The last time I saw any elevation of any sort was in Kashmir. On entering the Punjab province, the land just flattened out and that’s how it remained for the past few hundred kilometres. It’s been village after village that is interspersed with well manicured farm lands. There is nothing that is harder than running day after day and there is nothing around you that can distract one from the mundane task of knocking down the kilometres. Then came our chance, on the map we spotted a mountain range and with it a detour that would take me into the edge of the dessert, into wild India away from people and maybe a bit of peace and quiet. It took a massive amount of planning to work out this route, it was 3 days of running on instinct and village help, but that’s why we are out here that makes a journey.
It was 4:30 in the morning, phone alarms buzzing; we rolled out of our tents into the cold desert mist. It was a quick breakfast and off we headed as the first sign of light illuminated the edge of the hills round us, casting a little glow over the valley. Excited, we slowly traversed up the long winding cattle track into the mountains. The route we had plotted was about 130 km and we set out 3 days for this trek, but it meant we had to push all the time. As we got deeper into the valley so it became quieter, gone were the hooters, trucks people and the eternal noise pollution of India.
Within an hour silence had fallen on us, it was such a strange feeling, totally quiet, just birds chirping and the constant noise of insects, buzzing in the early morning rays. The only foreign sound was that of our shoes swishing in the sand. Winding up the track we eventually hit the pass we were looking for. The villagers had told us of this hundred year old camel track leading up from the valley running parallel to the desert an ancient short cut only known to them it then descended back into the valley on the other side of the range. For a few hours we slogged through thick soft sand between the thorn trees in a dry river bed. The going was tough, worse than we thought; we decided that the only way we were going to make any progress, was if we could find an alternative route and get out of this river sand.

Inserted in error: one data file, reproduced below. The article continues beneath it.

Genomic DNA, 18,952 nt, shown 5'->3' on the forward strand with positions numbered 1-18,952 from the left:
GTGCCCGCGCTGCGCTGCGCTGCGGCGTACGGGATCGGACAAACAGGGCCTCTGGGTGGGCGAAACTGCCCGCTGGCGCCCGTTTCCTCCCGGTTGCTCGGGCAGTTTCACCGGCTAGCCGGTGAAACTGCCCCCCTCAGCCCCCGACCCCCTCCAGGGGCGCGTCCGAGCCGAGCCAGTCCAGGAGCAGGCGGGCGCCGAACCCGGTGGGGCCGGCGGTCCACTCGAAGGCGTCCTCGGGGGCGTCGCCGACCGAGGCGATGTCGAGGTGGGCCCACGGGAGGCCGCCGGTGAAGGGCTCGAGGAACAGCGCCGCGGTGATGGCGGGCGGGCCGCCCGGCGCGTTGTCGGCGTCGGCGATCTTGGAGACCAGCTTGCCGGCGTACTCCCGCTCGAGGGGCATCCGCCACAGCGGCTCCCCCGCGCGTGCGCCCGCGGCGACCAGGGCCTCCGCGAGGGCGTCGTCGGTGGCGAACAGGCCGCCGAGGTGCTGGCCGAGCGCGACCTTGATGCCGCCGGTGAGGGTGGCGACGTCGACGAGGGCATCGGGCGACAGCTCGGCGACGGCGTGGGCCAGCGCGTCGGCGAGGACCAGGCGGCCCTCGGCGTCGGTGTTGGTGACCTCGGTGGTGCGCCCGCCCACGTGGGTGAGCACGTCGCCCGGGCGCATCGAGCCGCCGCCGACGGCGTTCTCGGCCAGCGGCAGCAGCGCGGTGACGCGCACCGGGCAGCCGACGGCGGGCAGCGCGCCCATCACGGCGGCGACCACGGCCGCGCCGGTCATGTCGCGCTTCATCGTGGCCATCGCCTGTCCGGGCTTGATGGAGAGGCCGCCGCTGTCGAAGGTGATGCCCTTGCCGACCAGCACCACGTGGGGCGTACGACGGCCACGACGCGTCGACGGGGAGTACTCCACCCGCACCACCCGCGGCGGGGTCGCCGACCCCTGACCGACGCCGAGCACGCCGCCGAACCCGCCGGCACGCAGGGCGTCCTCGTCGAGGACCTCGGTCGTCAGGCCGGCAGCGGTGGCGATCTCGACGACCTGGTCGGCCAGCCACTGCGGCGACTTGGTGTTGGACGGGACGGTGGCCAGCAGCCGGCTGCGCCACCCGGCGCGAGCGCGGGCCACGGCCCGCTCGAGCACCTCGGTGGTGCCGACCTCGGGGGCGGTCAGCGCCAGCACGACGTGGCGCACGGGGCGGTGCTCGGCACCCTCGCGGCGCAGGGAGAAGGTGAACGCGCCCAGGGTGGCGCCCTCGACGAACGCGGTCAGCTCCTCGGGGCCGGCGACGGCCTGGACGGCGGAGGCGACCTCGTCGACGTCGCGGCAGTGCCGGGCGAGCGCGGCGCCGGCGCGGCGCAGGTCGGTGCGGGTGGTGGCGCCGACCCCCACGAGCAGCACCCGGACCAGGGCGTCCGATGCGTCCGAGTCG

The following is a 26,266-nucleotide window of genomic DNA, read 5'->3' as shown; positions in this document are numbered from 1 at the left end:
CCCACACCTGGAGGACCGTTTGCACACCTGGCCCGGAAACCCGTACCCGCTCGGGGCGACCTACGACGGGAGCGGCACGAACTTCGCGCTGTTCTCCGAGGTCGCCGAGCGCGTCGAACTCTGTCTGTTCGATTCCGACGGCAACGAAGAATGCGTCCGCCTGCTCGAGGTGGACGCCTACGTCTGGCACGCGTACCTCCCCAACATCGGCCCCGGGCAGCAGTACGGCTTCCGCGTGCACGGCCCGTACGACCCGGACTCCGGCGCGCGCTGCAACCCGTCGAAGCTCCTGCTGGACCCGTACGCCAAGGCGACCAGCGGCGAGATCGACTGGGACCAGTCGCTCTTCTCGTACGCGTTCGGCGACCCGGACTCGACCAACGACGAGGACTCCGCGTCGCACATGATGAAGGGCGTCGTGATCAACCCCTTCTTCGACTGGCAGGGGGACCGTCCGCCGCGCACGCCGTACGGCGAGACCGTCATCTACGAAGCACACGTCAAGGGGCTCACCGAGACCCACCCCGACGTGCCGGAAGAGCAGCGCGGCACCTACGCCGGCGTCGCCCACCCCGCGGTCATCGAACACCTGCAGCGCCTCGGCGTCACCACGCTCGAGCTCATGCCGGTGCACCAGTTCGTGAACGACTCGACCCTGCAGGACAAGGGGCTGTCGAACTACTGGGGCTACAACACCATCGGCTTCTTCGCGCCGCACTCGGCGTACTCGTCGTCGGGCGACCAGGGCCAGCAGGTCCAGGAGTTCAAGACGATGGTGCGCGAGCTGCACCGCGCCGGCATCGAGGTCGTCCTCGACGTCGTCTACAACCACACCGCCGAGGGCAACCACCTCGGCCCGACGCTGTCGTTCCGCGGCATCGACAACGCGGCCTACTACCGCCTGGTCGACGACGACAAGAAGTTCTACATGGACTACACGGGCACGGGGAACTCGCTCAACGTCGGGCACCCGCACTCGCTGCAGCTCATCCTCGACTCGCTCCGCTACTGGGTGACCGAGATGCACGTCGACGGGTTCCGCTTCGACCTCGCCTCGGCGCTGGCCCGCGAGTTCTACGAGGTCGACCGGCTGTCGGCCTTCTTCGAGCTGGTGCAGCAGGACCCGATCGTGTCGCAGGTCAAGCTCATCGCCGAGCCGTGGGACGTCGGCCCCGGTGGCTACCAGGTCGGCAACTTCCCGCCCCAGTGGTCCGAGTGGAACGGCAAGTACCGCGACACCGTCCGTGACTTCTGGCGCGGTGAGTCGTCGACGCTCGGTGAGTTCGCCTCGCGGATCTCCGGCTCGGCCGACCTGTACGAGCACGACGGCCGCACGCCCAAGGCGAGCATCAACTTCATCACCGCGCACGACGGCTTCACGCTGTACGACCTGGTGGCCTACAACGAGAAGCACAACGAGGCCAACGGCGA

Eventually the track split, left went up into the mountains and right continued with the valley. Up we went, just to get out of the sand. The sand now turned to shale as we ascended. The mist had started to burn off in the valley around us. The morning suns heat began shredding the mist into large tufts of cotton wool like blobs, the torn wisps of the mist tumbled and floated down the plains below slowly evaporating as they hit the open heated sand. Ahead of us, out of the mist climbed this massive rock structure, towering up into the morning sky and jutting out above the sides of the valley. It looked like an ancient fort that must have been build to protect the pass.
This structure was like a magnet to us, up and up we went, drawn away from our original direction we accelerated towards it with excitement. Scrambling slipping and sliding over the crumbling shale we finally reached the massive parapet of this ancient structure. We climbed up another 50m twisting around the back of it and finally started the vertical climb up onto the top of the look out platform.
The plains of Rajasthan just unfolded around us, in every direction the beauty of the desert plains rolled out to the horizons, softly lit with purple and red rays from the soft morning light, pockets of mist danced along river valleys below us. Mesmerised I stood there looking at the thousands of kilometres of open space, the odd twirl of smoke spiralled up from the villages dotted below. A soft cool breeze lapped around us, other than that there was nothing, just the beauty and peace of the great open plains of Rajasthan. Peace and quiet at last.